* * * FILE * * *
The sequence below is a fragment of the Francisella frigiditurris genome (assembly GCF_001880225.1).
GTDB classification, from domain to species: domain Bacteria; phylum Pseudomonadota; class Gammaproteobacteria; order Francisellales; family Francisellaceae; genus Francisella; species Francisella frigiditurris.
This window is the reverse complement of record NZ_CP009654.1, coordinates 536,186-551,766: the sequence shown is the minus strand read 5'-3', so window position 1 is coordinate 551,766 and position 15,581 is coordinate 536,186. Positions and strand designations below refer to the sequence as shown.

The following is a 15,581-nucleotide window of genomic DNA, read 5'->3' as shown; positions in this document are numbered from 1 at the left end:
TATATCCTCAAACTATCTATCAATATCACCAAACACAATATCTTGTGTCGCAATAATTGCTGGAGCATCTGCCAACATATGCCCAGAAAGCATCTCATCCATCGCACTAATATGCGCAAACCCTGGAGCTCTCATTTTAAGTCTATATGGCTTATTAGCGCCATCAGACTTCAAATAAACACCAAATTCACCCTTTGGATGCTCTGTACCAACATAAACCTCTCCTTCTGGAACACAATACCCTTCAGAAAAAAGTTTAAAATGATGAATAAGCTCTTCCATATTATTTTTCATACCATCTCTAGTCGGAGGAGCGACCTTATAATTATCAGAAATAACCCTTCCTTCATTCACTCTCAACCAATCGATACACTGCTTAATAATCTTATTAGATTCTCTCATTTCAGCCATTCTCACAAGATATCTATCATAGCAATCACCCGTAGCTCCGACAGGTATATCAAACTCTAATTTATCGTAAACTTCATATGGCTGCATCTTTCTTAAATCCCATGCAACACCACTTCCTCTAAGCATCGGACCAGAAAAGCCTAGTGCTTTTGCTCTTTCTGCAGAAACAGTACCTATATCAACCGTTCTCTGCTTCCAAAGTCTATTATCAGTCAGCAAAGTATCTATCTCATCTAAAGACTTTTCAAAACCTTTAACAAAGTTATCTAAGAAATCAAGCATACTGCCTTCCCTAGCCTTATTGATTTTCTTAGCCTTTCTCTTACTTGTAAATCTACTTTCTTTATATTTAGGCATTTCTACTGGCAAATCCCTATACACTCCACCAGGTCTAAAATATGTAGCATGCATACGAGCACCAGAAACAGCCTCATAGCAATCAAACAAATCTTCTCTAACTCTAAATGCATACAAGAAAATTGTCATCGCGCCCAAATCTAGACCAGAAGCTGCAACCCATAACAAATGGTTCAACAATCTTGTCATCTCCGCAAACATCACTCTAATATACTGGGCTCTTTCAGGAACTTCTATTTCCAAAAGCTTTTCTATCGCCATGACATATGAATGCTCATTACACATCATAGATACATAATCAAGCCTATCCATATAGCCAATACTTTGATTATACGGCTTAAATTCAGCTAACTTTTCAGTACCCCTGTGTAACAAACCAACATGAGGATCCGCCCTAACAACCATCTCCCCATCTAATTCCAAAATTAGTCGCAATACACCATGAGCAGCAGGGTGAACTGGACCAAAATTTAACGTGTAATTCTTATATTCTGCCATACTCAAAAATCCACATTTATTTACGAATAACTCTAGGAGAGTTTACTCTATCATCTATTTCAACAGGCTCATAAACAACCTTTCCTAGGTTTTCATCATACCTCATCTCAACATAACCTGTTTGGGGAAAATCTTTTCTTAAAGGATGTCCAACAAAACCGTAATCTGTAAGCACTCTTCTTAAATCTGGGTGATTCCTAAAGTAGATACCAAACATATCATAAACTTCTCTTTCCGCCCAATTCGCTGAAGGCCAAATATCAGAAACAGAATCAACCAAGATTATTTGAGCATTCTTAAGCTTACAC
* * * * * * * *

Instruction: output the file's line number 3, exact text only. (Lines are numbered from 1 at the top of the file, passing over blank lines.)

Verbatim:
This window is the reverse complement of record NZ_CP009654.1, coordinates 536,186-551,766: the sequence shown is the minus strand read 5'-3', so window position 1 is coordinate 551,766 and position 15,581 is coordinate 536,186. Positions and strand designations below refer to the sequence as shown.